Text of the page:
It has been more than a month and a half since I last blogged. I’ve been meaning to multiple times in past two weeks, but I had to think whole lot about it before I could actually sit here and write (And, my laptop refused to connect to wifi many times too).  Honestly, I still don’t know what to write.

Definitely, a lot of things happened since last blog post. I left home to go to orientation at Stony point, NY on August 19th (Wow, that was almost a month ago) and met many wonderful people in person, including my amazing housemates (Kelly, Lanier, Michelle, and Molly) and incredible site director, Heidi. And, two weeks ago I came to Miami, settled in Club Shirley (our house name), prayerfully decided on my placement at South Florida Interfaith Worker Justice and started working there.

The whole experience so far has been an emotional, spiritual roller coaster, if that makes sense. Not just because I left home and miss home (which I do — miss my family, my church family, friends, Charlotte as a whole – the season change, dancing trees, fireflies, and the list goes on) or because I don’t like Miami (which is not true because I love Miami with its diverse cultures, people, and beautiful ocean!) or even because I don’t care for my housemates (this also is not true — my housemates have been great blessings in this whole experience).

But, more so that God pushed me to be in places where I HAVE to entirely trust Him or otherwise I will crumble to pieces. He certainly has nudged me to open my eyes and heart bigger so that I can see what He does in this city, among people, and in the world. He shone light in my heart and faith to see the fear, walls, and vulnerabilities. I have been kicking and screaming, resisting every way to not trust Him. This sounds so horrible to me because I have prayed for so long that I can trust Him with anything in my life. And, once again, when all the strength left me to resist, conviction comes so that I can really listen to what God says. And, He seems to say, “suffer with” people around me.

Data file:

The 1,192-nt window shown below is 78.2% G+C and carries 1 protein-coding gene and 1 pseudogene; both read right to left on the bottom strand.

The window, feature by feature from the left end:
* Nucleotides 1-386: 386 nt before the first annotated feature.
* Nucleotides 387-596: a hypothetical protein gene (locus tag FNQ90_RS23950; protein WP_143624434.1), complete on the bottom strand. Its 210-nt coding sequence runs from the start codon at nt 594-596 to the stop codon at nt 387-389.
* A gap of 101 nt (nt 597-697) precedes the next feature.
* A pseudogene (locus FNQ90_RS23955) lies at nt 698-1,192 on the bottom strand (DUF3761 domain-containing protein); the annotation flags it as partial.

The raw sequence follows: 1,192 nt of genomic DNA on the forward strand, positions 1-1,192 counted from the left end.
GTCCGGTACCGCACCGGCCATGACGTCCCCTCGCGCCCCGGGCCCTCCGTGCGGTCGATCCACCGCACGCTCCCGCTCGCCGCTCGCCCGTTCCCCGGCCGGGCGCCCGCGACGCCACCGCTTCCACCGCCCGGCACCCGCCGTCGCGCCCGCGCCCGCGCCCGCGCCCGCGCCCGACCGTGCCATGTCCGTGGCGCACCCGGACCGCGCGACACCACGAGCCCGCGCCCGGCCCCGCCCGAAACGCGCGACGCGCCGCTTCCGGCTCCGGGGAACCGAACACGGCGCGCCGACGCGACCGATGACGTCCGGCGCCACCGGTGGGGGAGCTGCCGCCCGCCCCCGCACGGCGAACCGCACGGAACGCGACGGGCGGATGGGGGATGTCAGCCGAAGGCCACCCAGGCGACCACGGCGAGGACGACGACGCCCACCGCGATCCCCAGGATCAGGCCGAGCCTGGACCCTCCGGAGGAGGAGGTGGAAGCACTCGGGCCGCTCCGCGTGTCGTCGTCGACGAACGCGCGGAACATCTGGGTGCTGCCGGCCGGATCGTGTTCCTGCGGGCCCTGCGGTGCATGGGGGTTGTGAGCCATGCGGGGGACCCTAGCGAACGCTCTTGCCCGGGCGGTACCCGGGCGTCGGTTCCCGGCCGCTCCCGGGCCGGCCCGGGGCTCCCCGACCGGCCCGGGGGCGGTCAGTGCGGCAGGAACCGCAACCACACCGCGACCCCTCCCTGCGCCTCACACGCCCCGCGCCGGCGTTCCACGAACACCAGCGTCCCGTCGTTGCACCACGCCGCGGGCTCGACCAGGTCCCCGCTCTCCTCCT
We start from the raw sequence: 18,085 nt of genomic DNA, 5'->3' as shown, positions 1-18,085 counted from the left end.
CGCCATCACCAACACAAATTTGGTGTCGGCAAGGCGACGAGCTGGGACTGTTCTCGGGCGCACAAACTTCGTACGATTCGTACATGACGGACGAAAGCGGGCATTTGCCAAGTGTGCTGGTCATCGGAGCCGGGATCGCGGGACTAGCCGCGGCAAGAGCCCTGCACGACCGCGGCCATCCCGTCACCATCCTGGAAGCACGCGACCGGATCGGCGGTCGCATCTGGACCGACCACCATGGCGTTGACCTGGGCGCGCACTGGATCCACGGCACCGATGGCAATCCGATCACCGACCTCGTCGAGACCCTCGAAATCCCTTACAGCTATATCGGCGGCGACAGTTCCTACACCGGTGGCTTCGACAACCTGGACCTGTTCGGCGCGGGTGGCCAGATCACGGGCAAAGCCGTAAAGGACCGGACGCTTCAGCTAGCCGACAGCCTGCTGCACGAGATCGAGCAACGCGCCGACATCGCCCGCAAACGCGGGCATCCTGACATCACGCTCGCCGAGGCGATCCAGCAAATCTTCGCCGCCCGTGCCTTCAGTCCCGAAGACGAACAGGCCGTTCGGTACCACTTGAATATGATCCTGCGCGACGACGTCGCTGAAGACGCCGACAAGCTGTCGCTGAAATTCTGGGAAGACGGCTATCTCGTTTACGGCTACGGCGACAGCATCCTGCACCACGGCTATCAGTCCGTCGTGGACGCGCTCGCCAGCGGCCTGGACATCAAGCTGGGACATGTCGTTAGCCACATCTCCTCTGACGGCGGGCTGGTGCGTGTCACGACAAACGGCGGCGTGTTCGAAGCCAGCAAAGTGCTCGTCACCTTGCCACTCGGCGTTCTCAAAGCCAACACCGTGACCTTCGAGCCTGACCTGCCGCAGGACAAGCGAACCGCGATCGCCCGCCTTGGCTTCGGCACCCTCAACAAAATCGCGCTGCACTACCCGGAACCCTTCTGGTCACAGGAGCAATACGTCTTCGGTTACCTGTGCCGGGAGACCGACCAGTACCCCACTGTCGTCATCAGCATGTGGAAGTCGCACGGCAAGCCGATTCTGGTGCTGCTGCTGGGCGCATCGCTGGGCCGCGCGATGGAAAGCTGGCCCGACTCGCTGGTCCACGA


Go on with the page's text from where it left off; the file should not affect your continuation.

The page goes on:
As I listen to many people around me who have walked different paths of life, I do see many hurts, suffering, and pain just as much as joy, passion, and love. As I listen to the stories of faith journey with other believers, hear the news of those in our society being neglected and taken advantage of, and walked with workers on poverty wage strike last week (a cool and overwhelming experience of solidarity that I need to share, perhaps in another blog post), I hear God say, have compassion and suffer with people around me. Even if I do not have solution to fix their problems, even if I do not agree with every decision they have made or values they hold, even if I cannot experience the same thing they do physically or emotionally. I should be with and suffer with people. This is one of the hardest call to be in. The ministry of being present. Standing still, knowing that He cares and loves. And, I care and love because He does. That is being His hands and feet at this moment. I’m not good at this and it’s hard. His invitation to join Him in His ministry – not a church program, community outreach, or any other ministries that I could think of but other places that He works in daily – is incredibly difficult at times. But, I try to remember that He wouldn’t call me out to be harmed, but to be with Him, just as I asked.

“The Lord is close to the brokenhearted
and saves those who are crushed in spirit.” Psalm 34:18

On a much lighter note, I am going to work on writing more regularly. Aside from these internal reflections, I do have really fun adventures at Club Shirley and all over Miami, navigating through public transportation and new job. But, for tonight, this would suffice. 🙂